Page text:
Property is attracting international and domestic capital, despite a relatively weak occupier market. Keith Power asks what this means for REITs.
Wikipedia defines a REIT as “a company that owns, and in most cases, operates income-producing real estate”. Manish Bhargava, a fund manager for APN’s Asian Real Estate Securities business, essentially agrees with this definition. The one key thing about REITs is they all lease pretty convincing properties, they collect a lot of rent every month or year and pay a very high ratio of that income back to the shareholders. So the dividend yields in a REIT are both high and attractive, he says.
According to Bryce Mitchelson, joint managing director at Arena Investment Management, most Australian REITs are now stapled entities as a company as well as a trust, for tax advantages. Arena itself is a boutique Australian REIT with exposure to office, industrial, retail as well as non-traditional types of property such as childcare and healthcare. Its investor base of approximately 16,000 is a mix of institutional and retail investors.
Mitchelson says the property market in Australia is currently in a sweet spot. Interest rates are very low, there have been plenty of overseas and domestic buyers in the market and, from a capital point of view, there is a shortage of property at the moment.
However, occupier demand is very weak, particularly for office space. Mitchelson attributes this to changes in technology and outsourcing overseas, especially in the case of call centres, and much more flexible work practices, with more people working outside of offices – for example, from home or while on the road.
So while there is much interest and investment flowing into property, driving prices up, this mismatch is not necessarily boosting income streams, which are generated by tenants. Consequently, incentives have been high with landlords chasing fewer tenants. Arena, for example, has been more of a seller of assets than a buyer in 2014, Mitchelson says.
Also, while property in Australia has had a good run, there will be an inevitable reversal at some point. Mitchelson predicts that in two or three years’ time, as both the domestic and global economies improve, the subsequent rise in interest rates will re-price property.
“As the property market improves – and we’re starting to see it now – the banks are starting to be a lot more free on their lending,” says Mitchelson. “As the market gets more liquid and free with capital, people will borrow more money, they’ll do quite well and all of a sudden will run the prices up to a point where [the market] is unsustainable and crashes again. There’s a cycle to it.
“We see opportunities in the more specialised space like childcare and healthcare, where the underlying demands are very strong and there has been a structural shortage of supply. If anything, since the GFC [global financial crisis] we’ve tried to refocus ourselves more in the non-traditional space.
“When we get old we need nursing assistance and it is very hard to find suitable accommodation. Most aged care accommodation is ‘four-bed wards’. We probably want our own rooms and facilities. When money started flowing back into property it went back into office buildings, retail, industrial. It hasn’t necessarily gone into the more specialised areas,” Mitchelson says.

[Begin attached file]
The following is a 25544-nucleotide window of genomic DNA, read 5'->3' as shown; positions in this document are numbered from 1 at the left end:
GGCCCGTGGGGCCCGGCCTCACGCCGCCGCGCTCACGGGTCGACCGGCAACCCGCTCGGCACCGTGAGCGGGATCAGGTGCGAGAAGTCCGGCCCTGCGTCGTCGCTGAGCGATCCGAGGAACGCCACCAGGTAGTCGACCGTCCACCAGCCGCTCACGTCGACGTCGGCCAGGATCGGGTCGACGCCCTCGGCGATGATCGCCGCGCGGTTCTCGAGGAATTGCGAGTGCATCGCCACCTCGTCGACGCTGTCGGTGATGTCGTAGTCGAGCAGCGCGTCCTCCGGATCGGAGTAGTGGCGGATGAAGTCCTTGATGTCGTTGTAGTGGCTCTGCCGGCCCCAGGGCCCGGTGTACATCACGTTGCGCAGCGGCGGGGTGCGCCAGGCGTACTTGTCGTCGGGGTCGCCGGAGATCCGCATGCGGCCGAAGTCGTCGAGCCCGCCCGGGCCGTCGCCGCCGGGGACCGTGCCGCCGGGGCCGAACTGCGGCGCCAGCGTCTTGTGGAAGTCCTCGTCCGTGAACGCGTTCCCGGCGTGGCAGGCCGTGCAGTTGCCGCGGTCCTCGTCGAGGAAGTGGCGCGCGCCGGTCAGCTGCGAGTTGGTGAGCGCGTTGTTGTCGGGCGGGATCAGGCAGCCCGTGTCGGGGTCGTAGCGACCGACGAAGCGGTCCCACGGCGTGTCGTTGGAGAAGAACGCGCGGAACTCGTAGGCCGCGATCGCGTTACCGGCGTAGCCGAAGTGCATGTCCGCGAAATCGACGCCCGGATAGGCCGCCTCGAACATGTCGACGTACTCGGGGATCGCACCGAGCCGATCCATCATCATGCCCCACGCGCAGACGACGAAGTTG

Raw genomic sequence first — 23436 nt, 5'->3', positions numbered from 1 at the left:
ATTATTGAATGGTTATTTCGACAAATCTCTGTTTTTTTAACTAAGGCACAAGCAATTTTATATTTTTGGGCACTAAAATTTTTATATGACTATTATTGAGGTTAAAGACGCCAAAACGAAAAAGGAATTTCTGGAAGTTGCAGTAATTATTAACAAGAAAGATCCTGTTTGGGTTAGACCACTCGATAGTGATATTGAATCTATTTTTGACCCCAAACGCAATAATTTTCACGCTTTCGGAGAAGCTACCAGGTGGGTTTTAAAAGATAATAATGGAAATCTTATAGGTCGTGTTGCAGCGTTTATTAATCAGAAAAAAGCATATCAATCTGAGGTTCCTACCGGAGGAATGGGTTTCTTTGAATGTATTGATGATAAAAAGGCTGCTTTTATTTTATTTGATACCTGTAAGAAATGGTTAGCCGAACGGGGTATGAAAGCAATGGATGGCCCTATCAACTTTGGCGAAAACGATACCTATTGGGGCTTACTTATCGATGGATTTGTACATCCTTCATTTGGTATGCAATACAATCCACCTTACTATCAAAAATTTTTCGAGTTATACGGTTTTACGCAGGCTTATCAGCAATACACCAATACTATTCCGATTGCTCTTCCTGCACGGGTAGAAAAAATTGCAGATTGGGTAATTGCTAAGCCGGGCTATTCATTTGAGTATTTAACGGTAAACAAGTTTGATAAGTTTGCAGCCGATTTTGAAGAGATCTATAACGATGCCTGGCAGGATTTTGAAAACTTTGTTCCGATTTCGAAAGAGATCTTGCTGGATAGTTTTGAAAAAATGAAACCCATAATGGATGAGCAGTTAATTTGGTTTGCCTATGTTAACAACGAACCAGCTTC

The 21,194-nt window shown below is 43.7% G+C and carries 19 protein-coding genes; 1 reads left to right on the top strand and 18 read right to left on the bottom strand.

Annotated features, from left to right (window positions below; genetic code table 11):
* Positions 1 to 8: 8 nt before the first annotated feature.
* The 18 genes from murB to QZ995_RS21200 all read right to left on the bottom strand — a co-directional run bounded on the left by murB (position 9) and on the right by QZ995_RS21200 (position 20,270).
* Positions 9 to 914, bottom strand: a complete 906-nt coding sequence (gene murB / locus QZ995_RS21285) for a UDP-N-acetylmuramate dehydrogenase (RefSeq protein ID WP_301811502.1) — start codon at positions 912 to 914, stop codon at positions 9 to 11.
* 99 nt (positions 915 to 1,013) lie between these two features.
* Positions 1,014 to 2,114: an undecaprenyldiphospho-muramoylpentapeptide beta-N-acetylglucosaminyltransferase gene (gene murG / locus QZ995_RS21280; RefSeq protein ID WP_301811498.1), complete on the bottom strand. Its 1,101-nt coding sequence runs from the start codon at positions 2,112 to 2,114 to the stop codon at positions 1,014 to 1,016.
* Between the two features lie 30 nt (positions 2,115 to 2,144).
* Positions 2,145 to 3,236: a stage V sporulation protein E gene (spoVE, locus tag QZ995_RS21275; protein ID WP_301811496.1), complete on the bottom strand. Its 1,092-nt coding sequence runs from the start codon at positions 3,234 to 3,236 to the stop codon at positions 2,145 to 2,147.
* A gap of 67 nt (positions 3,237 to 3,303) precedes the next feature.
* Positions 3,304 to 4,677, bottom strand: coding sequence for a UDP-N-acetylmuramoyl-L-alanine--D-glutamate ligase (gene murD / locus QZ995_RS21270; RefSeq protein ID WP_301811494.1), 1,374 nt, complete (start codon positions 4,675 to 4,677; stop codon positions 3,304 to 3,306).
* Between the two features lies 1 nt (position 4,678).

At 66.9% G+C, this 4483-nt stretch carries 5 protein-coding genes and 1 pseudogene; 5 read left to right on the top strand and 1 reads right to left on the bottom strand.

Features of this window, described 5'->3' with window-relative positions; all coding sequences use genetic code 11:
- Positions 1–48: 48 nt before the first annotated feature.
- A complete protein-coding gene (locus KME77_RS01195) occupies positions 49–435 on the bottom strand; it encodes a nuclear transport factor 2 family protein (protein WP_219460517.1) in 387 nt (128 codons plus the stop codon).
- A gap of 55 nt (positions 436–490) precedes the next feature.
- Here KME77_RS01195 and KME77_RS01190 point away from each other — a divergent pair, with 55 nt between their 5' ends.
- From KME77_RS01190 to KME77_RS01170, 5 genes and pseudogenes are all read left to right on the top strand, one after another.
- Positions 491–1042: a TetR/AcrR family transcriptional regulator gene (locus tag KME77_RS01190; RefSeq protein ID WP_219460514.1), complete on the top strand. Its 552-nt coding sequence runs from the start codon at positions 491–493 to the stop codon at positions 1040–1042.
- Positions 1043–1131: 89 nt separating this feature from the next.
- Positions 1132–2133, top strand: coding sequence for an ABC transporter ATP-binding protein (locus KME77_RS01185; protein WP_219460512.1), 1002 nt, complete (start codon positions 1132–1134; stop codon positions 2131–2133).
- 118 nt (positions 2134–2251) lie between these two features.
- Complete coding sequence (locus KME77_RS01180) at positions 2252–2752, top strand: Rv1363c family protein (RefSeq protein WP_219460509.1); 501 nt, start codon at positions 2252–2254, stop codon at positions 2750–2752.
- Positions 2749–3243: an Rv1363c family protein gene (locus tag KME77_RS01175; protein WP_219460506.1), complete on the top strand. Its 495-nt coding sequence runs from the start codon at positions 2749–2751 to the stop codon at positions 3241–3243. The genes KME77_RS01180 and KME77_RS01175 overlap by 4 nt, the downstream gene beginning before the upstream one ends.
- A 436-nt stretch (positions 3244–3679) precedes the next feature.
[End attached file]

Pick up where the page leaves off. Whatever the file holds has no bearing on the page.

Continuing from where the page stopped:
In December 2013, Westfield Group (WDC) and Westfield Retail Trust (WRT) announced a proposal to merge WDC’s Australian/New Zealand business with WRT to form a new entity to be known as Scentre Group.
At the time, Frank Lowy, chairman of Westfield Group, said that the merger would create the largest REIT on the ASX (formerly the Australian Securities Exchange) and present a retail property investment opportunity that has not existed in Australia since the 1970s, before Westfield first expanded overseas. In June 2014, WRT security holders duly approved the proposed merger, although some players see it as Westfield semi-exiting the REIT market.
Nevertheless, Michael Doble, CEO of real estate securities at APN Property Group, is another who describes the Australian REIT market as in good shape. It is an ever evolving and changing sector, but not overcrowded and a market that is encouraging the participation of a broader range of investors, Doble says.
“It’s a market that yields around 5.5% of a distribution level and has a payout ratio of around 80%,” he says. “It’s a sector that’s been through the wringer through the GFC and had to recapitalise a number of stocks that destroyed a lot of value. The market fell very heavily, but a lot of that was really the fault of some inappropriate management strategies.
“I refer to excessive gearing and excessive investment in non-rental earnings. By that I mean REITs that bought funds-management businesses and had themselves exposed to risky, obscure earnings like property development. And they certainly paid the price,” says Doble.
However, after getting ahead of itself and the lessons it subsequently learnt, the sector is now again low-risk and very much focused on rent collection, he adds. After peaking at about 45%, gearing levels are back to around 29% and there have been significant changes within the senior management ranks of most Australian REITs, according to Doble.
“I always think the risks lie in complacency with management and not particularly in terms of their exposure to active earnings. It’s been a feature of the sector since the internal management model [that allows a corporation effectively to be stapled to a REIT] became more prevalent in the Australian market. In the US market, the internalised model has long been in existence, but a lot of Australian REITs were externally managed up until the last five or 10 years. That’s where the risks lie for the sector now and they always have.”